For lunch, a coworker suggested we go to a Chinese restaurant. I accepted. I was relieved to see that brown rice was an option. I ordered "almond chicken" with brown rice. I only ate half and took the rest home with me.
I only cheated by eating some of those crunchy fried noodle things on the table, but I am still transitioning, and only human.
Snacks of almonds, some water, crystal light, diet soda in the afternoon.
Dinner: Indian! Yay! I order Chicken Tikka Masala (spicy tomato cream sauce and chicken) with Rotee (which is like naan, but whole grain).
It's a little indulgent, but I think okay in moderation.
Later that night, I was a little hungry, and unfortunately I had a plastic tub of chocolate almond bark that someone had given me for my birthday. I had a small piece of it, and while eating it I decided to look at the nutritional information. Upon realizing my small enjoyment was a whopping 220 calories, I threw the whole remainder of the tub down the garbage chute.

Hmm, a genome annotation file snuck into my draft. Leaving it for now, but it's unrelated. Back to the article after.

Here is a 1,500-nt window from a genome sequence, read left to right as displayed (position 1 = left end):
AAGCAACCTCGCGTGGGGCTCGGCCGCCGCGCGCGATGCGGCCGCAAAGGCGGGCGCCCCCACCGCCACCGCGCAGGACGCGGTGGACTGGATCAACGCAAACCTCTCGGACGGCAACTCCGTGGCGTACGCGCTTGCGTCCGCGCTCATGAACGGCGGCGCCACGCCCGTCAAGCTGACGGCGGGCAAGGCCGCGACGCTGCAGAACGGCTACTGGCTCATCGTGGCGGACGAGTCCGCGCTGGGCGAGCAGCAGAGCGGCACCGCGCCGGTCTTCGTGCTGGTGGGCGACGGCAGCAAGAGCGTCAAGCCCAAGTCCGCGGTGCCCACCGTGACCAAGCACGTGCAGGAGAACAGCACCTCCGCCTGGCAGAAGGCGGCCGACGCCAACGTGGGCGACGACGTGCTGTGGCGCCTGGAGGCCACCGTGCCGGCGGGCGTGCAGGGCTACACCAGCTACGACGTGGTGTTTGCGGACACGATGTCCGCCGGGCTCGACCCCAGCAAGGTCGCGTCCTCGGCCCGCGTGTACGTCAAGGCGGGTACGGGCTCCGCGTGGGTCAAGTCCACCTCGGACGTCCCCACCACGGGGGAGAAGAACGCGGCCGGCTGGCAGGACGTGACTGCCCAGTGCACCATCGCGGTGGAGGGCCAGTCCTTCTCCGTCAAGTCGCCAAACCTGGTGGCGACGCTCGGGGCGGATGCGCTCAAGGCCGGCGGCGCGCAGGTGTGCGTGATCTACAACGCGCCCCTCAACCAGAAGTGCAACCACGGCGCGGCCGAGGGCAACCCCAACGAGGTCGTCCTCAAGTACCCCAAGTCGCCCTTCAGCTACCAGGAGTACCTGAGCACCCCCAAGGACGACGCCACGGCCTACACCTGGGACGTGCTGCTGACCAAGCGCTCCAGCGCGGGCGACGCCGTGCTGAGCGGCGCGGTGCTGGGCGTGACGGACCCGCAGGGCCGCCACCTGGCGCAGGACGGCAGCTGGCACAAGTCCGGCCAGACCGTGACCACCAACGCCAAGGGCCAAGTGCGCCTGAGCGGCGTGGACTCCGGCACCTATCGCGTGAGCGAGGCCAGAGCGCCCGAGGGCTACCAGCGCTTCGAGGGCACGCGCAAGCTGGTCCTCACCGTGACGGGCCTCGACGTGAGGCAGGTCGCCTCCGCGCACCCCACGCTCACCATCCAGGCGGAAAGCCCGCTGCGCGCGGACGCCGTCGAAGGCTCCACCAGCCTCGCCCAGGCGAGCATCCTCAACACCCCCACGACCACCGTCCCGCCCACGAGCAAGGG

Drastic times, drastic measures.
I had one glass of wine.
Friday was better.
I was hungrier earlier. I still didn't really have breakfast, but I ate my lunch around 11 a.m. (the second half of my almond chicken and brown rice). I snacked on almonds later. And then for dinner...
...well, you know? I really wanted veggie sushi. So that's what I got. I figured the white rice (very NON-SBD approved) would be canceled out by the fact that everything else was super-healthy and, ferchrissakes, I was selecting a dinner of vegetables and rice and broth for dinner!
[Oh my god. Is this the most boringest entry ever? Sorry. I'm just trying to feel accountable.]Anyway, that was it. I ate my veggie sushi and had a small cocktail (sugar-free) and was done by 7. I had some Crystal Light and some water after that, but nothing else.